Biden’s four critical policies address important matters. Trump’s failure in dealing with the coronavirus, the economic downturn, racial injustice and global warming as seen in events in the USA: payment for health problems caused in Flint by the use of contaminated water in a region inhabited by impoverished people of colour, the raging fires in California and the high wind destruction in Idaho, the riots against racial injustice, people deliberately opposing government (local and federal) advice for the pandemic, badly handled by Trump especially…

    WE pay attention to these matters here in Oz because they concern us as well in our own way – and they are the issues where the Murdoch media itself has its own peculiar blind spots.

  15. Mark

    Success in politics flows, not from what is said nor what is done, but how voters feel. In short – it’s all about the heart not the head. Who could possibly have animus for Joe Biden? He cares! Trump – not so much.

  16. Jack Cade


    Sheridan was a big fan of Abbott. Say no more.
    Whenever I mention Sheridan I always refer to his resemblance to a lavatory brush: his writings would not be out of place in the garderobe, either.

  17. guest

    Jack Cade,

    Was Sheridan one of those who wrote on Abbott’s behalf so that Abbott received a big gong from the Queen – for what?

    Trump’s niece, Mary Trump, wrote a book called “Too Much and Never Enough: How My Family Created the World’s Most Dangerous Man”, published a month ago. It sold 950,000 copies on the first day.

    See post ‘Five shock passages in Mary Trump’s tell-all book’, July 14, 2020.

    No gong for Trump.

  18. Jack Cade


    The word was that Abbott got a Rhodes Scholarship on the commendation of a highly placed, alleged but recently released member of the Kiddie Fiddlers Club.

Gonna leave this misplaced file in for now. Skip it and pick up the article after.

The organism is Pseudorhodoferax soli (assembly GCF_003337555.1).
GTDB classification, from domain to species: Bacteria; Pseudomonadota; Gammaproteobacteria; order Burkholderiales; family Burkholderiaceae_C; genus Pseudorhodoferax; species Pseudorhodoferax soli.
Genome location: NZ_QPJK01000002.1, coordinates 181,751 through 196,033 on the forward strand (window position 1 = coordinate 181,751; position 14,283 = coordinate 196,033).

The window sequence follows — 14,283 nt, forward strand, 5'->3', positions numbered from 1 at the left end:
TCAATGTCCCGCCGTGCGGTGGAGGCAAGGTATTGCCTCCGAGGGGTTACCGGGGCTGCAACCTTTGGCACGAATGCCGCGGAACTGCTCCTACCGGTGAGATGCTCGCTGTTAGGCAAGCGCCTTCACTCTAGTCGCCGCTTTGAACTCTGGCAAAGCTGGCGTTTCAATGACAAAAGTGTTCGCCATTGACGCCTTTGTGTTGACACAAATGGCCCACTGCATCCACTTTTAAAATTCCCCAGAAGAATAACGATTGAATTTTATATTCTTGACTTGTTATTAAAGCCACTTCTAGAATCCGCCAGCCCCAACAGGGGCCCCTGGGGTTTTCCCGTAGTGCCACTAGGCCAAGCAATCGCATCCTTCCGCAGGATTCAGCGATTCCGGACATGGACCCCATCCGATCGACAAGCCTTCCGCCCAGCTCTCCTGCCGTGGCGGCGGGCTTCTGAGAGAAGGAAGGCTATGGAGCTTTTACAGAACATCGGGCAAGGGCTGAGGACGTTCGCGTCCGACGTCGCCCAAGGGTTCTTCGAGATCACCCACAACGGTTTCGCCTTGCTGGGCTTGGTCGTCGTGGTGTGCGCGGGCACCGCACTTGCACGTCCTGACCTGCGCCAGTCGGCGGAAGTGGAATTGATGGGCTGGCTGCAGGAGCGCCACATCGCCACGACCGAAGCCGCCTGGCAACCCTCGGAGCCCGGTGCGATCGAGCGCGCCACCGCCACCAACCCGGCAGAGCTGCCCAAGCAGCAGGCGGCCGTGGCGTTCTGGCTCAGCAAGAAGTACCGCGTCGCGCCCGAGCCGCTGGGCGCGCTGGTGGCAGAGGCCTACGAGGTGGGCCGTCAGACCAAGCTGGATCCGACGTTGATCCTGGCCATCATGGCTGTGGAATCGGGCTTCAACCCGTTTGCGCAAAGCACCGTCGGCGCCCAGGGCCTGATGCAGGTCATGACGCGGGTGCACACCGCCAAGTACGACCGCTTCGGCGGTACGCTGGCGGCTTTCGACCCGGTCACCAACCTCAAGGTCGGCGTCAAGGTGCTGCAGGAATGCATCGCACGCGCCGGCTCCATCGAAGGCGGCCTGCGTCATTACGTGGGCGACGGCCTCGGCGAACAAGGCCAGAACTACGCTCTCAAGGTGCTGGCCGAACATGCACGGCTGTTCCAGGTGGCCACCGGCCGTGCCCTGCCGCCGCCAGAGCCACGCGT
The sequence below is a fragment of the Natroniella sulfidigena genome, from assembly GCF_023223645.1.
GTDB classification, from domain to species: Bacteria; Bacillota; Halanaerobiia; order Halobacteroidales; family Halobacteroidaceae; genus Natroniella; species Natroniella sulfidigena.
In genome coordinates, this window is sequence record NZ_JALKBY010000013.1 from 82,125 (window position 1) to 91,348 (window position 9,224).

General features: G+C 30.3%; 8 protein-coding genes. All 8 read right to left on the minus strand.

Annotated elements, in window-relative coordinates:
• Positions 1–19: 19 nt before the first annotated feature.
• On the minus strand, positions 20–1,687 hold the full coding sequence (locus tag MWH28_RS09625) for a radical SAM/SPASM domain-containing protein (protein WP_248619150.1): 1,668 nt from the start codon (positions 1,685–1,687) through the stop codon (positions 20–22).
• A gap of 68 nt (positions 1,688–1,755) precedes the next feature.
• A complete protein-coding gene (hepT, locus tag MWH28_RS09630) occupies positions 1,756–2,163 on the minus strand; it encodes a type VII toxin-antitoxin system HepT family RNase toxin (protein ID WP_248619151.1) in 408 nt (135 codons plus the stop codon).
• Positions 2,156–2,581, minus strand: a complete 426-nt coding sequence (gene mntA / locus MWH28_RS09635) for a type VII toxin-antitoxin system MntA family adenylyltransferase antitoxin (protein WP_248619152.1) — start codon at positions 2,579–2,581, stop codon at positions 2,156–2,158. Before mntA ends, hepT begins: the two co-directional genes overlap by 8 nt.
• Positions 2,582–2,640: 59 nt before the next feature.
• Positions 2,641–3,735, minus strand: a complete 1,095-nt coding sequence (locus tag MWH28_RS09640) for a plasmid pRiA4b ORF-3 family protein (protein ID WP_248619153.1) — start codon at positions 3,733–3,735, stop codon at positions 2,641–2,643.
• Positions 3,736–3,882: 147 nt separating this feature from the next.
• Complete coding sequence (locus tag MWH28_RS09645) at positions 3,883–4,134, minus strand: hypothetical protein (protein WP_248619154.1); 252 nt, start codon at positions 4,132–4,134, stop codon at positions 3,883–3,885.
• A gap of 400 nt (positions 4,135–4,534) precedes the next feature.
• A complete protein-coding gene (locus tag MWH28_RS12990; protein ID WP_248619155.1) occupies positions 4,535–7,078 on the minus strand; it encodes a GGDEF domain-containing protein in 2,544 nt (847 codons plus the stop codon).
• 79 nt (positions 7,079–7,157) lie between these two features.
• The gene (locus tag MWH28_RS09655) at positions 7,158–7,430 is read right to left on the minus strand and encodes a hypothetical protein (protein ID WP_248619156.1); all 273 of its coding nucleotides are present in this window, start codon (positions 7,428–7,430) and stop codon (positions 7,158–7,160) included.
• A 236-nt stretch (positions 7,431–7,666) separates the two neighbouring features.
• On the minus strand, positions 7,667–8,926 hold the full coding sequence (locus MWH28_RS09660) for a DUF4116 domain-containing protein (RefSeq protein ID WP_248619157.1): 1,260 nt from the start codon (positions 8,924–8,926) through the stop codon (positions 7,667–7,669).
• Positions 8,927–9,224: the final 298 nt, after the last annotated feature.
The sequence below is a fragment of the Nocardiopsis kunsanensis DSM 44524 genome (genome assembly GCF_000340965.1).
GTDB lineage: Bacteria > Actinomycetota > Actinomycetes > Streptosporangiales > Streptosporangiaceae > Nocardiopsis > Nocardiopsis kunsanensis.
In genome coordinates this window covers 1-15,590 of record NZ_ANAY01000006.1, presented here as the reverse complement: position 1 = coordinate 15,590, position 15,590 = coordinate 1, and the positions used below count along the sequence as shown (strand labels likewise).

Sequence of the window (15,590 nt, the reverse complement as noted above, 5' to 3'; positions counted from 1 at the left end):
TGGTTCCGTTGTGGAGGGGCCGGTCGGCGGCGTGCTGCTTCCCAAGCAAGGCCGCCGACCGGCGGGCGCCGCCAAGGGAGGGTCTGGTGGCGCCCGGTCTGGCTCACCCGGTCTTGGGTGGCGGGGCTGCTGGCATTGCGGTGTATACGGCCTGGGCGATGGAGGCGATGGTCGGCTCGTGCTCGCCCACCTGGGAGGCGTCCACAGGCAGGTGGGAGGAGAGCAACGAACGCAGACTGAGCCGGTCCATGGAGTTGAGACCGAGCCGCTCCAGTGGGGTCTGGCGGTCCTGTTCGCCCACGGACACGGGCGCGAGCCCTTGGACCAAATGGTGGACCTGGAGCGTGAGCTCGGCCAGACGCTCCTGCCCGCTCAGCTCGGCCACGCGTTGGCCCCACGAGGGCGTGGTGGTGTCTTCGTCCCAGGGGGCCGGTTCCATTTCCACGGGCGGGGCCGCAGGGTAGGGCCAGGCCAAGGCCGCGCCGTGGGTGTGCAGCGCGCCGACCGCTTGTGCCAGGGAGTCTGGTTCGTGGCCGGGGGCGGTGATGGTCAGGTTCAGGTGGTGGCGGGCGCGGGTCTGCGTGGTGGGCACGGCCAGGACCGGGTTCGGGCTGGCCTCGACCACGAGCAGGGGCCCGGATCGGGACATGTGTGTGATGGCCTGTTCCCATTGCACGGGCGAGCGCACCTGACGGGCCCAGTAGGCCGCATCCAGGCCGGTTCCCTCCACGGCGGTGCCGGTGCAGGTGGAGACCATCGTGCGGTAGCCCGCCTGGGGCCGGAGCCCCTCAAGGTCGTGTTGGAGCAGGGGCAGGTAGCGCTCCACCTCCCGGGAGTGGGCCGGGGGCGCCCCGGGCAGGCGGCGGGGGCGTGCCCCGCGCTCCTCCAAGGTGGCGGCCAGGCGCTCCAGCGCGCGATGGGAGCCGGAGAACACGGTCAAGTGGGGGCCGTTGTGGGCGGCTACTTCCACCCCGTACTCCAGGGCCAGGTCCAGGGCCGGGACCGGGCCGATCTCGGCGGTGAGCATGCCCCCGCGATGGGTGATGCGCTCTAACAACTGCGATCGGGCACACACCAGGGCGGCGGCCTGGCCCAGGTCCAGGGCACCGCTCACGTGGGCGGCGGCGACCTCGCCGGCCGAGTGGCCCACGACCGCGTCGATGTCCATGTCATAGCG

I’m glad I didn’t apply for one, now…it’s tainted.

  19. Michael Taylor

    Guest @ 1:41. Brilliantly said. 👍

  20. andy56

    Kaye lee, thats the best version of that joke for a while, love it, hahahaha

  21. andy56

    you have to feel sorry for the Yanks. The system is fucked and the best they can do is stabilise it.
    Biden aint gonna do much but keep a level head and Trump is going to drown in his own swamp.
    I dont see any comprehensive plan and the way the three theaters of power operate, not much chance of real reform.
    The sentiment against Clinton was probably right but the drift to the clown is proving disastrous. Even seemingly intelligent
    americans just cant break free of their cult mentality. Here if a citizen tells the PM to Fuckoff, he/she’s lauded. In america you get lynched. Its definitely a cult like mentality. Maybe, just maybe, trump is needed to go all the way and totally fuck them up. Maybe When the shit is in their face and they can smell it , change will happen. If you engage with americans at all and they are trump supporters, your in for a shock at how dumb they really are. Clear thinking is not part of their kit but conspiracies are.

  22. andy56

    Hey Mark, how you feel guides your vote? We all voted for Abbott, Howard and scotty. We all felt great didnt we? There is a population out there that is dumb as dog shit, maybe your refering to them?